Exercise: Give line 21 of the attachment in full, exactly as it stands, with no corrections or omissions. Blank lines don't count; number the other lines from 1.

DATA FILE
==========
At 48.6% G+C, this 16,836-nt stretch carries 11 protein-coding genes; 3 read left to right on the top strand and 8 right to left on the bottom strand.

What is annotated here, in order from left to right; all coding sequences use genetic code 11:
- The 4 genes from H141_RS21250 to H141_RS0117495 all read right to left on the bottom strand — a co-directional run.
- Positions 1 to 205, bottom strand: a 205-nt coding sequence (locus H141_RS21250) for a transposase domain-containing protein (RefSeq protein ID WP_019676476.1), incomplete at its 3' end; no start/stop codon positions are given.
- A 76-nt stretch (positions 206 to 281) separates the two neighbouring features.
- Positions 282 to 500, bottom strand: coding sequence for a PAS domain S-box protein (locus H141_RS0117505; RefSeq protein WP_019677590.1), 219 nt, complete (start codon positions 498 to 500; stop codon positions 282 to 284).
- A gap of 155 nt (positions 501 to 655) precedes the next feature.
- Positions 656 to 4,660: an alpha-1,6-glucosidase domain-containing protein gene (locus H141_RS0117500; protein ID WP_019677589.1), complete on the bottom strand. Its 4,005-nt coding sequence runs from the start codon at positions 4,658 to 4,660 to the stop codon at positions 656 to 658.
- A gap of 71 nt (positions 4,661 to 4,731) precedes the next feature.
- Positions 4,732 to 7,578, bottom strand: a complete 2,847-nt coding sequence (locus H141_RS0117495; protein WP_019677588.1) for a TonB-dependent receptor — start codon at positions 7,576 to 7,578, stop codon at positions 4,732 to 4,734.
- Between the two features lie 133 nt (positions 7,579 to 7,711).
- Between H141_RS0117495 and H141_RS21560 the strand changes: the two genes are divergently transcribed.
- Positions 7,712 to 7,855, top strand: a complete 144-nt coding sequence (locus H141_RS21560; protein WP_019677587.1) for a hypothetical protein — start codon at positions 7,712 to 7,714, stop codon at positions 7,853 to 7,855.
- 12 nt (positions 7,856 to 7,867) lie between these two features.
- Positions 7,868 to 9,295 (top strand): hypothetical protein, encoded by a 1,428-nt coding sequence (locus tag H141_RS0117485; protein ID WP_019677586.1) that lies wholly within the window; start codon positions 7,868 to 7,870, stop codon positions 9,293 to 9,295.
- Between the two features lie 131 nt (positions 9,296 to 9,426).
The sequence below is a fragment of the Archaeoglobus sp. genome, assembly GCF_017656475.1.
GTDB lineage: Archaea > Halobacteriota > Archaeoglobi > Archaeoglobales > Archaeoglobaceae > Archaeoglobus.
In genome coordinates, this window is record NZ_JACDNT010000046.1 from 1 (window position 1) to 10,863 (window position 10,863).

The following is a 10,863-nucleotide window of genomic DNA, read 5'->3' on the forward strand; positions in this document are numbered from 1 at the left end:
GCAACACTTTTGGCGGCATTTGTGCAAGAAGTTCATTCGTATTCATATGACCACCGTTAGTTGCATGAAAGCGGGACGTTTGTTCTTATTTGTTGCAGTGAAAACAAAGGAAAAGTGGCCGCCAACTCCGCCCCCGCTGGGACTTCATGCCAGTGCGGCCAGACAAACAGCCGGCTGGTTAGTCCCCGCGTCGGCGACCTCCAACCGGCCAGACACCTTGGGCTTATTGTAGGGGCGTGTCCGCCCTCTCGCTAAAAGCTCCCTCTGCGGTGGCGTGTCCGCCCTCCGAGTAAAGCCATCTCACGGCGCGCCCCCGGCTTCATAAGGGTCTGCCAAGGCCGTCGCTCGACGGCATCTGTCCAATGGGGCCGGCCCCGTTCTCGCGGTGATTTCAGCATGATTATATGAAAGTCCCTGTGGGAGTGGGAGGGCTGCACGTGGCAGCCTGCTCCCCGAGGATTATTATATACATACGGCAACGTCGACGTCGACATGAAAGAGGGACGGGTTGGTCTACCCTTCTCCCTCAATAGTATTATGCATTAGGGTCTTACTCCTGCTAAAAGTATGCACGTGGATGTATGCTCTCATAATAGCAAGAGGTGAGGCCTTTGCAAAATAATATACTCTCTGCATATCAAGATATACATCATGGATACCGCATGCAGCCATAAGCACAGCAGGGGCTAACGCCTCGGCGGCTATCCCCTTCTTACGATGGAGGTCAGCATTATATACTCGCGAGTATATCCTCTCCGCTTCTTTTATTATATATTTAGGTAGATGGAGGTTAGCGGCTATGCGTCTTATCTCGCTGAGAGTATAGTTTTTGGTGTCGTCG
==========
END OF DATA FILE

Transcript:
GCAACACTTTTGGCGGCATTTGTGCAAGAAGTTCATTCGTATTCATATGACCACCGTTAGTTGCATGAAAGCGGGACGTTTGTTCTTATTTGTTGCAGTGAAAACAAAGGAAAAGTGGCCGCCAACTCCGCCCCCGCTGGGACTTCATGCCAGTGCGGCCAGACAAACAGCCGGCTGGTTAGTCCCCGCGTCGGCGACCTCCAACCGGCCAGACACCTTGGGCTTATTGTAGGGGCGTGTCCGCCCTCTCGCTAAAAGCTCCCTCTGCGGTGGCGTGTCCGCCCTCCGAGTAAAGCCATCTCACGGCGCGCCCCCGGCTTCATAAGGGTCTGCCAAGGCCGTCGCTCGACGGCATCTGTCCAATGGGGCCGGCCCCGTTCTCGCGGTGATTTCAGCATGATTATATGAAAGTCCCTGTGGGAGTGGGAGGGCTGCACGTGGCAGCCTGCTCCCCGAGGATTATTATATACATACGGCAACGTCGACGTCGACATGAAAGAGGGACGGGTTGGTCTACCCTTCTCCCTCAATAGTATTATGCATTAGGGTCTTACTCCTGCTAAAAGTATGCACGTGGATGTATGCTCTCATAATAGCAAGAGGTGAGGCCTTTGCAAAATAATATACTCTCTGCATATCAAGATATACATCATGGATACCGCATGCAGCCATAAGCACAGCAGGGGCTAACGCCTCGGCGGCTATCCCCTTCTTACGATGGAGGTCAGCATTATATACTCGCGAGTATATCCTCTCCGCTTCTTTTATTATATATTTAGGTAGATGGAGGTTAGCGGCTATGCGTCTTATCTCGCTGAGAGTATAGTTTTTGGTGTCGTCG